Educational Project

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Trimont College is part of a global educational project which involves kindergarten, primary and secondary education, offering bilingual instruction through three schools: Arbor, Rosewood and Trimont College.

Arbor, which started in September 2008, is a pre-school for girls and boys from  2 1/2 years to 6 years.

Rosewood, which started in September 2010, is a Primary and Secondary School for girls.

Trimont College, which started in September 2010, is a  Primary and Secondary School for boys.

The three schools all have the same philosophy and vision.

Curriculum

Trimont College combines the programme of the Cambridge International Examinations (CIE www.cie.org.uk) with the local curriculum of the Ministry of Education of Trinidad and Tobago. AYSE’s Primary School “9 Learning Situations” is implemented to facilitate the Personalized Education especially from Standard One to Standard Three.

Personalized Education

As the school is an extension of the family in which parents, teachers and students walk in the same direction, each student and his family receive personal attention. Teachers and tutors know their students, how they are progressing in their studies, where their difficulties lie and what are their particular skills. Trimont always tries to make the educational efforts of parents as effective as possible.

Learning to Learn

Trimont College, by means of the ‘9 Learning Situations’ method, facilitates Personalized Education especially from Standard One to Standard Three. This method developed first in Germany and then in other countries in Europe was implemented by AYSE (Assistant and Educational Services) to be applied for us in Trinidad.

Here there is an explanation of this method made by Mikel Pando, a Gaztelueta school teacher in Europe.

Early Education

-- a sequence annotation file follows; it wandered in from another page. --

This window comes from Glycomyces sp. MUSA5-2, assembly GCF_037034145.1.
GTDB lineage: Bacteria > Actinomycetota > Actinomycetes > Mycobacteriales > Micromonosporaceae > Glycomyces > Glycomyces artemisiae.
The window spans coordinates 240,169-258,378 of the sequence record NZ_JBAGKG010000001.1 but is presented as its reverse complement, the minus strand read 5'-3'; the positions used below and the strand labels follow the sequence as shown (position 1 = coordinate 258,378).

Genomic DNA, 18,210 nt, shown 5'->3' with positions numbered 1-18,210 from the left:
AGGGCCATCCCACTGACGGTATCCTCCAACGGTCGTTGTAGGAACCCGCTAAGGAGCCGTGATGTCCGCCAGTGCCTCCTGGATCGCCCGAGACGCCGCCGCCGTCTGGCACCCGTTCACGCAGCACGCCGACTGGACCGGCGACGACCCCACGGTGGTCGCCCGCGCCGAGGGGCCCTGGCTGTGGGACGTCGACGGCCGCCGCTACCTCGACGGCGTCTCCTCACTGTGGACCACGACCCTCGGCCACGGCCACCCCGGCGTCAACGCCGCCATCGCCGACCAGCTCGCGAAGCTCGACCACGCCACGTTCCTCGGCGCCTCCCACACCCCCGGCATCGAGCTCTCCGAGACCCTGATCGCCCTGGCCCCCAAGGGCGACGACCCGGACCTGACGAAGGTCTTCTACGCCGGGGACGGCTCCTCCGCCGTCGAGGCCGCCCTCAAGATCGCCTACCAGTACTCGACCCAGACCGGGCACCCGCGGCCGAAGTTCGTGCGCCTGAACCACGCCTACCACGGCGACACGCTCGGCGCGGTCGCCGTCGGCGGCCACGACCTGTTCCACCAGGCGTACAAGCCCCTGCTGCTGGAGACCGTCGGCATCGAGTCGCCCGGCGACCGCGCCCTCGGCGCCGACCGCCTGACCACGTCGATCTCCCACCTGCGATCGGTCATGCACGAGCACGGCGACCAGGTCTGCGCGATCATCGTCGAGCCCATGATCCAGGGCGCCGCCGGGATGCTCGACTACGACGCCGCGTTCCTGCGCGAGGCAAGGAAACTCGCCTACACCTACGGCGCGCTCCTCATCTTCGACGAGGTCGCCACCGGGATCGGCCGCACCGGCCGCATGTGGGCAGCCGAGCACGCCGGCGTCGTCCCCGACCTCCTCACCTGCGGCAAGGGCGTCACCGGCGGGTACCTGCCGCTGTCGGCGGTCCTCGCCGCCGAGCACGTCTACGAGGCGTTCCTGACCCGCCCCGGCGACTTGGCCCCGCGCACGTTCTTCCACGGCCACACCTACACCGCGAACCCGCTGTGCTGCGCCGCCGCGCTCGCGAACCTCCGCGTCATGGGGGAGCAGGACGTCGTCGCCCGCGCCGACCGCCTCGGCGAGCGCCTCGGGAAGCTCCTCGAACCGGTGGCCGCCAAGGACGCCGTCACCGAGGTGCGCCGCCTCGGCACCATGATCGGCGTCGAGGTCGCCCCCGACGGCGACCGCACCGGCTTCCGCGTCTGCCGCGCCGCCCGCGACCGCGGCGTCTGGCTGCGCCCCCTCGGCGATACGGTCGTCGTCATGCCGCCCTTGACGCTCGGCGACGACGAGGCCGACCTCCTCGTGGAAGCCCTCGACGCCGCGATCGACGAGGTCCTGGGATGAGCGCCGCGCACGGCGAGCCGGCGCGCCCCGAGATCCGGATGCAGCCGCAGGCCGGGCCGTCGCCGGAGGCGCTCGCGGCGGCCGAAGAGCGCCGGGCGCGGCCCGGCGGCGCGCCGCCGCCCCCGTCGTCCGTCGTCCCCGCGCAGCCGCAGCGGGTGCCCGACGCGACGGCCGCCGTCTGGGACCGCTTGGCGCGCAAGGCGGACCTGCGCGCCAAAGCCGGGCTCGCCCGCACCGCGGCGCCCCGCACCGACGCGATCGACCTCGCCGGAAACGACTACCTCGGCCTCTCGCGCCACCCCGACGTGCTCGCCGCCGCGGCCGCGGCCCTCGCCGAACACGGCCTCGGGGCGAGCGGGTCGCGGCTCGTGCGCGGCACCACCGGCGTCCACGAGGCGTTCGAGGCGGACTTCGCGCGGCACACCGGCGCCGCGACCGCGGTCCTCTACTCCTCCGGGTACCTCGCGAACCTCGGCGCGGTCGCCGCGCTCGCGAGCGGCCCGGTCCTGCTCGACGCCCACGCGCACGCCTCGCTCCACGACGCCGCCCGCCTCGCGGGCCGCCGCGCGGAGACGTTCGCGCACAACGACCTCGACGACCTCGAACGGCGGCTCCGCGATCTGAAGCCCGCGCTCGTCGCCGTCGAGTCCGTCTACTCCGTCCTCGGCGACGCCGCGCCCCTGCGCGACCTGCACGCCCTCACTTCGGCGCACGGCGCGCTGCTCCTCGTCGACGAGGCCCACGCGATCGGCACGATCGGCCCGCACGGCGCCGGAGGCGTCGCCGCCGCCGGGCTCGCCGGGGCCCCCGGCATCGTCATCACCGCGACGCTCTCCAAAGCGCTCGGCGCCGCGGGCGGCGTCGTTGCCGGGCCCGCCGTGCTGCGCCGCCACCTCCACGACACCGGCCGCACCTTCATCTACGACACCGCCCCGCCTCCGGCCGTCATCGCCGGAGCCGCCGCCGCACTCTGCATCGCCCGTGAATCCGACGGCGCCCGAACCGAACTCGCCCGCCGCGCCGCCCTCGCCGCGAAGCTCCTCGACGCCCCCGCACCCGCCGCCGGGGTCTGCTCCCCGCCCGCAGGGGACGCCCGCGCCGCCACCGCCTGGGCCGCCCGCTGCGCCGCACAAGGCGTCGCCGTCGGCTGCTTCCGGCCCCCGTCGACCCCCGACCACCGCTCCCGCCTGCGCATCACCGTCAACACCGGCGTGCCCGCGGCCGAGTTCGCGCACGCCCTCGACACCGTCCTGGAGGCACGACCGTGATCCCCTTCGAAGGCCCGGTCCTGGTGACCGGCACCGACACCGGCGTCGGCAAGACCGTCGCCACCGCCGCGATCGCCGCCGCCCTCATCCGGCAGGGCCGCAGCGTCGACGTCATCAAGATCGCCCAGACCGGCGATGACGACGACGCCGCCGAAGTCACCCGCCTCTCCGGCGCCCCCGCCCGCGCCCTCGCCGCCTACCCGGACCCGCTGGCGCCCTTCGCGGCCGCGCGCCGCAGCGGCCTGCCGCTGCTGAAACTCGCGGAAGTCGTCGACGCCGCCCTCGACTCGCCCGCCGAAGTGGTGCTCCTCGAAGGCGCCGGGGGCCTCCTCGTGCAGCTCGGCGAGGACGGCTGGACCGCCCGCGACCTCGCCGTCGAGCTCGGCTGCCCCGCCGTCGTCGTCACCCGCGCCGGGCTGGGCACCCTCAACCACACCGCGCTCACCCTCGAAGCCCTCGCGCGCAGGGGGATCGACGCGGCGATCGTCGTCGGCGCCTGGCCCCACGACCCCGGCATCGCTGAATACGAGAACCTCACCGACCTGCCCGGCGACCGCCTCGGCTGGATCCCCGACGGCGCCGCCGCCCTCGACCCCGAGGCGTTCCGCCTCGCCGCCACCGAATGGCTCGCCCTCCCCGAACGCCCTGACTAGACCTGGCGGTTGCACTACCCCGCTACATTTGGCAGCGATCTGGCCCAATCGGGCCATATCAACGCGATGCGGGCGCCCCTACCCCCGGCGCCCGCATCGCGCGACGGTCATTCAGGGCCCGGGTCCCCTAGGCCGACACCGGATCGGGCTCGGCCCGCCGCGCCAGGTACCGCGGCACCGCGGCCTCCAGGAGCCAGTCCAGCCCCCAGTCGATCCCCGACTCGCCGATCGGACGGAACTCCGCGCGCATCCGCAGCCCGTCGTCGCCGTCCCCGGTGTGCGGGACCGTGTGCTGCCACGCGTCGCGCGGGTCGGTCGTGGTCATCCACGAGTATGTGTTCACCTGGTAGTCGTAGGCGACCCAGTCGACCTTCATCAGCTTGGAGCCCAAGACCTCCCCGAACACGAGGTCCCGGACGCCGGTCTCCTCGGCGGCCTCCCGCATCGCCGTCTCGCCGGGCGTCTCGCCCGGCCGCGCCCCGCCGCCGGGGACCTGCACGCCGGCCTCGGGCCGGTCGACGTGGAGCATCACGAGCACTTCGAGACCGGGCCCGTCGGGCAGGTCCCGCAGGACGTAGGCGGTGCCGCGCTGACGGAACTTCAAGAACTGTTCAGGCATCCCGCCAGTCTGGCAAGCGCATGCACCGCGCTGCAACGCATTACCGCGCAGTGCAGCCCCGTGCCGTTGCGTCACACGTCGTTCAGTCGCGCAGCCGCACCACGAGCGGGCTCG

Studies on neurology have shown that the early years of life are crucial in delimiting the intellectual capacity that a person can develop. If students are placed in the right learning situations from a very early age, their intellectual potential can be multiplied. We no longer talk about a high or low IQ, but about students’ intelligence profile, which is the result of educating and training their talent over the early years of primary education to enhance their intellectual capacity.

We have set up an early stimulation programme to broaden the possibilities for acquiring knowledge, abilities and skills.

The human brain is divided into two hemispheres. The left hemisphere is the home of logic, analysis and sequential thought: it processes and reasons in a linear fashion, with no short-cuts or side-tracking. It has difficulty picking up and accepting new things. It governs timing, order and social habits. It works with words. By contrast, the right hemisphere is creative: it likes music, painting and art. It does not analyse but rather at the overall picture, using images not words. It works by jumping intuitively from one point to another. It understands neither time nor rules. It seeks its own alternatives and solutions. The early stimulation programme trains students to use both hemispheres, with special emphasis on the right, which is the one that usually works less. This entails an extension of cognitive capabilities for problem solving, because both logical reasoning and intuition are used.

“We normally use only one way of problem solving, and this sometimes prevents us from hitting on the solution. Early stimulation activities involving the repetition of certain exercises enable us to activate the right hemisphere of the brain, i.e. the creative side, creating new neural pathways. These pathways are access roads to the solving of problems and conflict-prone situations. This enables children to acquire a greater capability for thought.”

MIKEL PANDO

School for Boys

As it has been told in the Vision of the school, the promoter wanted to establish a school, building on the rich educational experience that Trinidad and Tobago has accumulated in the course of its history. One of these rich educational experiences we took for our school was the “separated education” of some primary and secondary schools in Trinidad. Actually, many schools in the world are going back to this system leaving the co-education for university studies.

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